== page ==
The UK's largest business organisation, the Confederation of British Industry (CBI), has joined calls to introduce a scrappage scheme for older cars to help kick start the economy, saying that the cost to the government would be outweighed by the benefits.
The proposed scheme could involve drivers of cars over nine years old being offered a £2000 incentive towards a new or nearly new car when they scrap their old one.
There has been growing support for the scheme recently, with both Ford and the SMMT calling for its implementation.
The CBI said today that a scrappage plan would cost the Exchequer around £500m, although it believes this is good value for the potential benefits.
However, in the same Budget submission the lobby group said the government should avoid any further costly fiscal stimuli.
In a statement the CBI said: “The short-term effectiveness of any plausibly affordable fiscal package must be doubtful, while the long term costs would be very real.”
A spokesman said the danger was in multi-billion pound fiscal stimulus projects, but that a scrappage scheme would be a “scaled-down, targeted activity that is beneficial for keeping people in their jobs”.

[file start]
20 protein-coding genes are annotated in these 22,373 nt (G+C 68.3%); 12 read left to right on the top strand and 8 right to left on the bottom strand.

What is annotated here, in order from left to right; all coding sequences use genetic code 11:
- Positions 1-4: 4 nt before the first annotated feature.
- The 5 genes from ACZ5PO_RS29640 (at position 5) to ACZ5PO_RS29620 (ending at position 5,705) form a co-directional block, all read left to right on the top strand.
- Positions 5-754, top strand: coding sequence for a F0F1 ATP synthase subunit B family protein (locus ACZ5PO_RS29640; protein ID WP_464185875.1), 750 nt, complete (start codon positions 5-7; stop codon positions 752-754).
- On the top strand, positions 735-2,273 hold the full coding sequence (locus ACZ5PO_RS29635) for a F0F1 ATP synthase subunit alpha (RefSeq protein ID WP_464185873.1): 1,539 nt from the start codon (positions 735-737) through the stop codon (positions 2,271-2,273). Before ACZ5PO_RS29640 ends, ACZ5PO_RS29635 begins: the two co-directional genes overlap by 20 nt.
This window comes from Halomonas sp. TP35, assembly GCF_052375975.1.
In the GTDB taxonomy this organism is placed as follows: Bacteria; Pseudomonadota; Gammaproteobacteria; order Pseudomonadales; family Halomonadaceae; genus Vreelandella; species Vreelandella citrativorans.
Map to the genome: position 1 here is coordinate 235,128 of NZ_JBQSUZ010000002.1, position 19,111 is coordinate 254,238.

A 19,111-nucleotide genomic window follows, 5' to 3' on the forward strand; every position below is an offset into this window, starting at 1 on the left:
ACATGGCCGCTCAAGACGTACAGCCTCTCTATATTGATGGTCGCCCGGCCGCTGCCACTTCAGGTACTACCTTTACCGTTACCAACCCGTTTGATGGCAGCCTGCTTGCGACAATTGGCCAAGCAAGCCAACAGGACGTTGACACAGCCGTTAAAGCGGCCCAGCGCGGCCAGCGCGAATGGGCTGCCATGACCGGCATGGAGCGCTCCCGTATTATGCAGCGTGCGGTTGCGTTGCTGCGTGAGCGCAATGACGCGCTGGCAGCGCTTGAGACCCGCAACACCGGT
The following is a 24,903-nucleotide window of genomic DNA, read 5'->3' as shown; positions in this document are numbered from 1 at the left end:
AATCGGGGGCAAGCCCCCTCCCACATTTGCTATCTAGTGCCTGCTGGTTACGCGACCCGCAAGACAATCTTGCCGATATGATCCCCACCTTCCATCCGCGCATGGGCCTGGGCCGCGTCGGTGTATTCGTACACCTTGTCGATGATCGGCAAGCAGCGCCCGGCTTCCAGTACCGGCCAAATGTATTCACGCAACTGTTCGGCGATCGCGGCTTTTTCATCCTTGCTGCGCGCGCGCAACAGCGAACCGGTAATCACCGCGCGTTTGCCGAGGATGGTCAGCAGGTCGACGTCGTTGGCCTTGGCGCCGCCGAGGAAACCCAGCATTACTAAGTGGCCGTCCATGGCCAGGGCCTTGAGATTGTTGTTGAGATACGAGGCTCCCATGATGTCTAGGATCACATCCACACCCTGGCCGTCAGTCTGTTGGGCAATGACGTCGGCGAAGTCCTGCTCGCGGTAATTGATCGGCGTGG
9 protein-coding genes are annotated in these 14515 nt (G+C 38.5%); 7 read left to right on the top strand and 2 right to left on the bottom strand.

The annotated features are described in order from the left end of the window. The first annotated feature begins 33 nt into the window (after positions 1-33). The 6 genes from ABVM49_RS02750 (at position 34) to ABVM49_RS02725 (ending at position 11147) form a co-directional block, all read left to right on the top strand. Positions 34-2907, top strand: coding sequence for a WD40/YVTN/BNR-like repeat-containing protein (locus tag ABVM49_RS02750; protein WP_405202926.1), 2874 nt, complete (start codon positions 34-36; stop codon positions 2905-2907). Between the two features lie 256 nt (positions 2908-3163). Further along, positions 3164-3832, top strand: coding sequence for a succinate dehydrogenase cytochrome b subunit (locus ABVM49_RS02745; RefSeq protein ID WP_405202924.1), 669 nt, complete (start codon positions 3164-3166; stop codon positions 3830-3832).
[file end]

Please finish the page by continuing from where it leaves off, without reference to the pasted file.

He added that the financial benefits would far outweigh the initial spending to set up the scheme.
Supporters of scrappage schemes say that similar systems have been successful in other parts of Europe.
Germany says it has reduced the decline of new car sales to half that of the UK by offering drivers £2200 to trade in their old cars.
Last week the SMMT revealed that UK car production fell 59% year-on-year in February.
John Cridland, CBI deputy director general, said: "Scrappage schemes, at a relatively modest exchequer cost, would encourage consumers and businesses to replace old inefficient cars and vans, fridges and washing machines with the latest efficient models.
"Not only would this bring forward consumer and business spending, it would also help reduce carbon emissions."